"Originally a dispersed farming village, Jingtongkeng switched focus after the Taiyang Mining Company began digging its pits No. 1, 2, 3, 5, and 6 in 1918. Afterward, it dug the Shigi Inclined Coal Pit in front of Jingtong Station to centralize the collection of coal by connecting all the different parts. This turned Jingtong into a classic mining town. In the Shidi Coal Mine Park you can still see traces of the old cart tracks, pit entrance, coal washing plant, coal-unleasing bunker, and warehouse, as well as workhouses and mine pits."
"Besides Zhongpu, in Baishi are ruins of a workhouse and coal plant, Shan Shen (Mountain God) Temple, Soul-calling Monument, and Zhou Family Memorial Monument. Where Old Street crosses Jing'an Road you can see Pingxi Guest House, which the Taiyang Mining Company built in 1939 and is now designated a municipal historical site. To the side are wooden dormitories, exuding a rich Japanese flavor."
"Shulang Peak, in Shulang Village, is called "Pingxi;'s Mt. Fuji" because of its shape; trails leading to it start from Yikeng (Pit No. 1) and Erkeng (Pit No. 2) on Jing'an Road. Shisun Peakm at the boundary between Jingtong and Shidi, can be reached via trail heads at Erkeng (Pit No. 2) and beside the tracks between Pingxi and Jingtong stations (at No. 23)."
Map of Pingxi and the local historic sites.
Bamboo wishing sticks, which can be found at all stations along the railway. You can write a wish too and let it rot next to the train tracks.
There are quite a lot of food options here, but sadly there is not as much food as at Shifen and Pingxi.
And ofcourse you can buy and set off lanterns if you hate the environment. Bamboo wish sticks seem like a more environmentally friendly choice, and they will save you money.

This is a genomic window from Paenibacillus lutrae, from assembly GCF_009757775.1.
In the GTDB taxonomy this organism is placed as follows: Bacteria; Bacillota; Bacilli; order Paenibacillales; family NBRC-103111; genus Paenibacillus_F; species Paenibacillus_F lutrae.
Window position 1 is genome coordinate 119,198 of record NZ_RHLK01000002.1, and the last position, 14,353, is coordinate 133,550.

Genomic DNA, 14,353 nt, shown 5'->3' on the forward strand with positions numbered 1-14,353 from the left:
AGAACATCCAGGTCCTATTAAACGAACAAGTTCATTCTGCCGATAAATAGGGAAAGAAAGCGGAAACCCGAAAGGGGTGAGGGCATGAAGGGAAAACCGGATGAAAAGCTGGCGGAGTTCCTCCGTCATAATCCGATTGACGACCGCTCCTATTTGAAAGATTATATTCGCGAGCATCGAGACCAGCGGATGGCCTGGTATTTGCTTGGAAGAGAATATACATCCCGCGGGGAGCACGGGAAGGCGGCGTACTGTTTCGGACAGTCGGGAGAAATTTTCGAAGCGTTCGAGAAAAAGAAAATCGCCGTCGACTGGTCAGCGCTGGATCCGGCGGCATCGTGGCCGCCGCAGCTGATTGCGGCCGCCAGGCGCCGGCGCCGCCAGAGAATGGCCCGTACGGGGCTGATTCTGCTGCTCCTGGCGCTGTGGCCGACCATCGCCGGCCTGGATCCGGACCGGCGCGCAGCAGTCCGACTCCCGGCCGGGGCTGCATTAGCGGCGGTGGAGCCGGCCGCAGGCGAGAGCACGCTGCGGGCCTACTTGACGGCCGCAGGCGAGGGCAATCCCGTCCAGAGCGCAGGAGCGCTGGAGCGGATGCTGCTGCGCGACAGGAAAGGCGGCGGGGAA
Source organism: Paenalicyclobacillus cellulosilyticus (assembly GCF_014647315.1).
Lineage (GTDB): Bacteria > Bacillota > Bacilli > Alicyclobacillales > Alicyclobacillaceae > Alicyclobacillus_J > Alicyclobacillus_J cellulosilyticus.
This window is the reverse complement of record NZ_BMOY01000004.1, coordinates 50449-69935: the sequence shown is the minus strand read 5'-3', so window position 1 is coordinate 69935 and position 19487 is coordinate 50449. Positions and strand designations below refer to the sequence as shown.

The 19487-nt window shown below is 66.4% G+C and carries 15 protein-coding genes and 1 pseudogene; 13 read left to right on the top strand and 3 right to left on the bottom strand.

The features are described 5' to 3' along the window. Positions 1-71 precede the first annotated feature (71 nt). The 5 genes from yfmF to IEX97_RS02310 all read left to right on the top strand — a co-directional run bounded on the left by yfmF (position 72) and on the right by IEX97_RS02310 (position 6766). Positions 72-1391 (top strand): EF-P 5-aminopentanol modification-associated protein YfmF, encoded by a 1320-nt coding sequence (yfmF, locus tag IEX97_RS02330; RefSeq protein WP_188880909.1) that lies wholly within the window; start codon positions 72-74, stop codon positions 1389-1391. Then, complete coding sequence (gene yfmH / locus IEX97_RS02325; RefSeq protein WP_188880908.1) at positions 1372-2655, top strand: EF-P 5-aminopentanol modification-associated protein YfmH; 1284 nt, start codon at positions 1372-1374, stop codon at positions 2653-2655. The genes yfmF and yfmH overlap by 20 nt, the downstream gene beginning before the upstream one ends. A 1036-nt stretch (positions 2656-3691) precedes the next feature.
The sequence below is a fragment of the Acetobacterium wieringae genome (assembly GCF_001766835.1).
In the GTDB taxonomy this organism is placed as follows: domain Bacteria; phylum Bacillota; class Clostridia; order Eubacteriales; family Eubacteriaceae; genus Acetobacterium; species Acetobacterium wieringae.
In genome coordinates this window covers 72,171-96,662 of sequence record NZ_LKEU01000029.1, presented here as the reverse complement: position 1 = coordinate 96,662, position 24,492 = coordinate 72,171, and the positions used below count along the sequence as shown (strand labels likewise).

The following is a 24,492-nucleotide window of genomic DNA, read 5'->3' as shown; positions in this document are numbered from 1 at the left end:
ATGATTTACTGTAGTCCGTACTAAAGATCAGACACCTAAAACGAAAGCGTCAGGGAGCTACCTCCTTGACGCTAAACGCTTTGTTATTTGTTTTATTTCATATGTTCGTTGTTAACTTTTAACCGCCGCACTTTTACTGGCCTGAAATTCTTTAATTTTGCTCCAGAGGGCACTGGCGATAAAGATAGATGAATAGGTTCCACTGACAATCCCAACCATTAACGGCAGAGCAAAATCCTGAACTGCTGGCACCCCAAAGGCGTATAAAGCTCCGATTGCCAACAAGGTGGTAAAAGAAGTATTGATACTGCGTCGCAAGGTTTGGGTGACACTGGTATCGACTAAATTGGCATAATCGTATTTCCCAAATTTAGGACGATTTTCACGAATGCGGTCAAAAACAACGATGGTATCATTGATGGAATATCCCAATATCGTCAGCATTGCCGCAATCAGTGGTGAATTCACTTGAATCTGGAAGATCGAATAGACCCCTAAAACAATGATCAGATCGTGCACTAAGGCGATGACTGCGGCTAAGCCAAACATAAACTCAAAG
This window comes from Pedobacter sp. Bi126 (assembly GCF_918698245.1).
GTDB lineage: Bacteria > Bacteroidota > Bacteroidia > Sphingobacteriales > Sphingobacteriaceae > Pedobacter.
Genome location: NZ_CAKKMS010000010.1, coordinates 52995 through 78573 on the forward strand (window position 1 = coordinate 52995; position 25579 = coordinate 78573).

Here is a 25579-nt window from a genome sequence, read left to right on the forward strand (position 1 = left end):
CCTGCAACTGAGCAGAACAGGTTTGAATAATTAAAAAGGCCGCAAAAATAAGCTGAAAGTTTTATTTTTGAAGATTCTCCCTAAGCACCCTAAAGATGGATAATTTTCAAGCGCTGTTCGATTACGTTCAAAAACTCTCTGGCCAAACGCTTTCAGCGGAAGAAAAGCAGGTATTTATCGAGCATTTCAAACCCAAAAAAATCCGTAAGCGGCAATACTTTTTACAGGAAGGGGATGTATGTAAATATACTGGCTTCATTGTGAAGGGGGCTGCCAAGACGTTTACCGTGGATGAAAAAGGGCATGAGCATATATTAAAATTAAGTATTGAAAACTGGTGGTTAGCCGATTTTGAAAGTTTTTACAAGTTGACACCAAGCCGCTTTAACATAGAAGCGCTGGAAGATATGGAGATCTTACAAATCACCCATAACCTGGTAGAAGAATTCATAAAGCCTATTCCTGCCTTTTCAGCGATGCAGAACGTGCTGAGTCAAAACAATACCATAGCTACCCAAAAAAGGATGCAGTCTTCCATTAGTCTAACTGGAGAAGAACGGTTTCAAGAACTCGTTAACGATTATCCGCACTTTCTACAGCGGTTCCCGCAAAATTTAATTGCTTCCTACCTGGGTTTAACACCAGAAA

Jingtong Station 菁桶車站
Inside of the historic Jingtong Station.
Outside of the historic Japanese Era Jingtong station.
"Jingtong Station Information"
"Built in 1931, the Jingtong Station is a wooden architecture of exclusively Japanese style. The longest coal cabinet in Taiwan can be found opposite of the rail track, allowing the station to have the highest capacity for coal transportation, As the mining industry in the area declined, the coal pits in Daxiekeng and Jintung were closed in May and October of 1987 respectively. A number of buildings used for mining were then deserted. Today, discarded soil from the mining industry during the Japanese Occupation can still be found on the hillsides.
In the past, several coal transportation tracks joined at the Jingtung Station. The land to the north of the railway terminal was used for coal washing and loading.
The outlook of the Jingtung Station resembles that of a Japanese residence. The interior is used as ticket booth, railway administration and waiting areas. The lower roof on the right wing stretches all the way to the front, forming a corridor at the station entrance."
Jingtong Mining Life Exhibition Hall 菁桶礦業生活館
A must see in Jingtong is the Mining Life Exhibition hall. This building used to be a dormitory for railroad workers, housing over 10 employees, but fell into disrepair with the collapse of the mining industry. It reopened in 2002 as the mining life exhibition hall.
Sky Lanterns, Rivers, Cultural Assets, and Whole Community Projects.
A miniature cut out coal mine. Much more spacious in these mines than I anticipated.
Miniature coal processing plant.
Miniature of the Japanese dormitory and everyday mining objects.
More photos and information from the era.
Black and white era photos of mining life at the time.